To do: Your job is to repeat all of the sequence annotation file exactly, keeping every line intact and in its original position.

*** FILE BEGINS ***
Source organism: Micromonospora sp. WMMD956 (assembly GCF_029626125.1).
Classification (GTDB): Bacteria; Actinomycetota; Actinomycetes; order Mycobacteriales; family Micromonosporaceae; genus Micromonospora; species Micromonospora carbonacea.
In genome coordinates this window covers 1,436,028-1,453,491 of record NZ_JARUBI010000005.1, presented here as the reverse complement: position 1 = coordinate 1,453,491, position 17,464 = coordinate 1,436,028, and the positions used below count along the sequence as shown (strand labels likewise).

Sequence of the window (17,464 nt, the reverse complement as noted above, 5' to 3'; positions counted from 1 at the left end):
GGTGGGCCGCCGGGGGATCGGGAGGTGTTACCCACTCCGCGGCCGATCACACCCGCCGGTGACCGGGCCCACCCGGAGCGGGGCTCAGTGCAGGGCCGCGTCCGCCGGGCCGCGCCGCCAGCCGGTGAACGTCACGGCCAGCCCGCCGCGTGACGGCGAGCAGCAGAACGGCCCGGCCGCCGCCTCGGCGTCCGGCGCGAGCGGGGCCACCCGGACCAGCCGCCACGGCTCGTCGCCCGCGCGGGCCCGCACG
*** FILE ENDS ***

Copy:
Source organism: Micromonospora sp. WMMD956 (assembly GCF_029626125.1).
Classification (GTDB): Bacteria; Actinomycetota; Actinomycetes; order Mycobacteriales; family Micromonosporaceae; genus Micromonospora; species Micromonospora carbonacea.
In genome coordinates this window covers 1,436,028-1,453,491 of record NZ_JARUBI010000005.1, presented here as the reverse complement: position 1 = coordinate 1,453,491, position 17,464 = coordinate 1,436,028, and the positions used below count along the sequence as shown (strand labels likewise).

Sequence of the window (17,464 nt, the reverse complement as noted above, 5' to 3'; positions counted from 1 at the left end):
GGTGGGCCGCCGGGGGATCGGGAGGTGTTACCCACTCCGCGGCCGATCACACCCGCCGGTGACCGGGCCCACCCGGAGCGGGGCTCAGTGCAGGGCCGCGTCCGCCGGGCCGCGCCGCCAGCCGGTGAACGTCACGGCCAGCCCGCCGCGTGACGGCGAGCAGCAGAACGGCCCGGCCGCCGCCTCGGCGTCCGGCGCGAGCGGGGCCACCCGGACCAGCCGCCACGGCTCGTCGCCCGCGCGGGCCCGCACG